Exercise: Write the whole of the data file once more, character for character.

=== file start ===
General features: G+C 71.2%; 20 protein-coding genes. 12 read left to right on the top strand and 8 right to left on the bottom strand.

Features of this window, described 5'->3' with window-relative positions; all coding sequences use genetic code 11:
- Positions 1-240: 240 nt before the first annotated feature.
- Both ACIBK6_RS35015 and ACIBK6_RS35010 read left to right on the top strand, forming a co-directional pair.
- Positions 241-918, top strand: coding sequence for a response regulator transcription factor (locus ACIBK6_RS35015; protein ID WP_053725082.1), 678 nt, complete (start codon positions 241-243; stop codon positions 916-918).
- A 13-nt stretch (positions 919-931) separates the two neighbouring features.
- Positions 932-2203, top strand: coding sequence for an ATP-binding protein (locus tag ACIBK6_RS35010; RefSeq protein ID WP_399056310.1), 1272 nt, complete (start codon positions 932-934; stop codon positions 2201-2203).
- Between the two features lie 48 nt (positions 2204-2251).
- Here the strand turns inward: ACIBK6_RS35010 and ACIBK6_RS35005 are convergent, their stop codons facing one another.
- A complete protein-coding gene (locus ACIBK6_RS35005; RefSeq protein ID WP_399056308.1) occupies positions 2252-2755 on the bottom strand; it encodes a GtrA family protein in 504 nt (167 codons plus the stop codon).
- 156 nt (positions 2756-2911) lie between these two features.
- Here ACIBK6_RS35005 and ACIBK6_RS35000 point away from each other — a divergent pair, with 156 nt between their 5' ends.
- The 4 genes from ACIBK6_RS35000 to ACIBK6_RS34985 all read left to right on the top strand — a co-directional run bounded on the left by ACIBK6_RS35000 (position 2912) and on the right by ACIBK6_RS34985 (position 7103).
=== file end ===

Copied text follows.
General features: G+C 71.2%; 20 protein-coding genes. 12 read left to right on the top strand and 8 right to left on the bottom strand.

Features of this window, described 5'->3' with window-relative positions; all coding sequences use genetic code 11:
- Positions 1-240: 240 nt before the first annotated feature.
- Both ACIBK6_RS35015 and ACIBK6_RS35010 read left to right on the top strand, forming a co-directional pair.
- Positions 241-918, top strand: coding sequence for a response regulator transcription factor (locus ACIBK6_RS35015; protein ID WP_053725082.1), 678 nt, complete (start codon positions 241-243; stop codon positions 916-918).
- A 13-nt stretch (positions 919-931) separates the two neighbouring features.
- Positions 932-2203, top strand: coding sequence for an ATP-binding protein (locus tag ACIBK6_RS35010; RefSeq protein ID WP_399056310.1), 1272 nt, complete (start codon positions 932-934; stop codon positions 2201-2203).
- Between the two features lie 48 nt (positions 2204-2251).
- Here the strand turns inward: ACIBK6_RS35010 and ACIBK6_RS35005 are convergent, their stop codons facing one another.
- A complete protein-coding gene (locus ACIBK6_RS35005; RefSeq protein ID WP_399056308.1) occupies positions 2252-2755 on the bottom strand; it encodes a GtrA family protein in 504 nt (167 codons plus the stop codon).
- 156 nt (positions 2756-2911) lie between these two features.
- Here ACIBK6_RS35005 and ACIBK6_RS35000 point away from each other — a divergent pair, with 156 nt between their 5' ends.
- The 4 genes from ACIBK6_RS35000 to ACIBK6_RS34985 all read left to right on the top strand — a co-directional run bounded on the left by ACIBK6_RS35000 (position 2912) and on the right by ACIBK6_RS34985 (position 7103).